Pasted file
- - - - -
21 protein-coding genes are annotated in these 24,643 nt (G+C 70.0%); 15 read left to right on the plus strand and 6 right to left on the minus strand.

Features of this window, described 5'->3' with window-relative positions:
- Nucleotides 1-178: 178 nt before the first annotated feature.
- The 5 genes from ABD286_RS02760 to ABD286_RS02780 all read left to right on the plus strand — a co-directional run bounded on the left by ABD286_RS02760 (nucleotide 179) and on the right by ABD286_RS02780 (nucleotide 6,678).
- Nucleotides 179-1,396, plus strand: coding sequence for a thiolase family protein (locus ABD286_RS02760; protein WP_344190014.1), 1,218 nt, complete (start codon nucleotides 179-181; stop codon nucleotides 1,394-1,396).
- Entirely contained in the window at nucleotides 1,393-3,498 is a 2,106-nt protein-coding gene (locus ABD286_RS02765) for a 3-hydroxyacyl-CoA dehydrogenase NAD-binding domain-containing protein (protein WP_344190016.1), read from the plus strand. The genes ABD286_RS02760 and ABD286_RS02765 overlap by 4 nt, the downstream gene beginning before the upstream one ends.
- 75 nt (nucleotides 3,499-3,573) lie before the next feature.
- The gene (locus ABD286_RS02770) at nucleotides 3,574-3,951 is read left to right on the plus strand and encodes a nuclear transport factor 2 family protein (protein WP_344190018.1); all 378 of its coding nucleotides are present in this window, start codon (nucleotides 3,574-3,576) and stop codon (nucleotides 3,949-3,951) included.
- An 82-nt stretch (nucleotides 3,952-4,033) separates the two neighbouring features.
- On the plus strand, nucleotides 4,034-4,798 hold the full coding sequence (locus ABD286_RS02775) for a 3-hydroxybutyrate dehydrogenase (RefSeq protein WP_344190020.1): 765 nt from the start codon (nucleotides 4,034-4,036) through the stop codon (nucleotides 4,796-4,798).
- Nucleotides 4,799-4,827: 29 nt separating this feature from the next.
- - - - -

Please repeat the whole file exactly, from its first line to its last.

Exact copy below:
21 protein-coding genes are annotated in these 24,643 nt (G+C 70.0%); 15 read left to right on the plus strand and 6 right to left on the minus strand.

Features of this window, described 5'->3' with window-relative positions:
- Nucleotides 1-178: 178 nt before the first annotated feature.
- The 5 genes from ABD286_RS02760 to ABD286_RS02780 all read left to right on the plus strand — a co-directional run bounded on the left by ABD286_RS02760 (nucleotide 179) and on the right by ABD286_RS02780 (nucleotide 6,678).
- Nucleotides 179-1,396, plus strand: coding sequence for a thiolase family protein (locus ABD286_RS02760; protein WP_344190014.1), 1,218 nt, complete (start codon nucleotides 179-181; stop codon nucleotides 1,394-1,396).
- Entirely contained in the window at nucleotides 1,393-3,498 is a 2,106-nt protein-coding gene (locus ABD286_RS02765) for a 3-hydroxyacyl-CoA dehydrogenase NAD-binding domain-containing protein (protein WP_344190016.1), read from the plus strand. The genes ABD286_RS02760 and ABD286_RS02765 overlap by 4 nt, the downstream gene beginning before the upstream one ends.
- 75 nt (nucleotides 3,499-3,573) lie before the next feature.
- The gene (locus ABD286_RS02770) at nucleotides 3,574-3,951 is read left to right on the plus strand and encodes a nuclear transport factor 2 family protein (protein WP_344190018.1); all 378 of its coding nucleotides are present in this window, start codon (nucleotides 3,574-3,576) and stop codon (nucleotides 3,949-3,951) included.
- An 82-nt stretch (nucleotides 3,952-4,033) separates the two neighbouring features.
- On the plus strand, nucleotides 4,034-4,798 hold the full coding sequence (locus ABD286_RS02775) for a 3-hydroxybutyrate dehydrogenase (RefSeq protein WP_344190020.1): 765 nt from the start codon (nucleotides 4,034-4,036) through the stop codon (nucleotides 4,796-4,798).
- Nucleotides 4,799-4,827: 29 nt separating this feature from the next.